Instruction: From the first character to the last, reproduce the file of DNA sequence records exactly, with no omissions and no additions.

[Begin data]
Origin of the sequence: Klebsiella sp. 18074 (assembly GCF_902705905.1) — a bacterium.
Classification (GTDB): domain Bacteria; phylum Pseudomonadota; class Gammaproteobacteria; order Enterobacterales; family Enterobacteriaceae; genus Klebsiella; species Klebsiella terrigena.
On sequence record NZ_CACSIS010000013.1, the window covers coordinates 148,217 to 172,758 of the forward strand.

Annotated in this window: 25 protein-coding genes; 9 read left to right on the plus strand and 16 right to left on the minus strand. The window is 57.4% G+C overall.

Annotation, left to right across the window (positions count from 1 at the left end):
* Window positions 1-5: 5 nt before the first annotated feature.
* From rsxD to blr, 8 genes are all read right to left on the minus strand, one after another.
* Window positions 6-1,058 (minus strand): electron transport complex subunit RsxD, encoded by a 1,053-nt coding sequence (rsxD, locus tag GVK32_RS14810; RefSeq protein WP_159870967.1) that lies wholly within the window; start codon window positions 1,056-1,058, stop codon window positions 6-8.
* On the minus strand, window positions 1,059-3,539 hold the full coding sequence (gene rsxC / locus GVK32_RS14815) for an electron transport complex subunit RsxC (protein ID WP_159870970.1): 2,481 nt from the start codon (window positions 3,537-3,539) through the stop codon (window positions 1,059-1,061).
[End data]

Origin of the sequence: Klebsiella sp. 18074 (assembly GCF_902705905.1) — a bacterium.
Classification (GTDB): domain Bacteria; phylum Pseudomonadota; class Gammaproteobacteria; order Enterobacterales; family Enterobacteriaceae; genus Klebsiella; species Klebsiella terrigena.
On sequence record NZ_CACSIS010000013.1, the window covers coordinates 148,217 to 172,758 of the forward strand.

Annotated in this window: 25 protein-coding genes; 9 read left to right on the plus strand and 16 right to left on the minus strand. The window is 57.4% G+C overall.

Annotation, left to right across the window (positions count from 1 at the left end):
* Window positions 1-5: 5 nt before the first annotated feature.
* From rsxD to blr, 8 genes are all read right to left on the minus strand, one after another.
* Window positions 6-1,058 (minus strand): electron transport complex subunit RsxD, encoded by a 1,053-nt coding sequence (rsxD, locus tag GVK32_RS14810; RefSeq protein WP_159870967.1) that lies wholly within the window; start codon window positions 1,056-1,058, stop codon window positions 6-8.
* On the minus strand, window positions 1,059-3,539 hold the full coding sequence (gene rsxC / locus GVK32_RS14815) for an electron transport complex subunit RsxC (protein ID WP_159870970.1): 2,481 nt from the start codon (window positions 3,537-3,539) through the stop codon (window positions 1,059-1,061).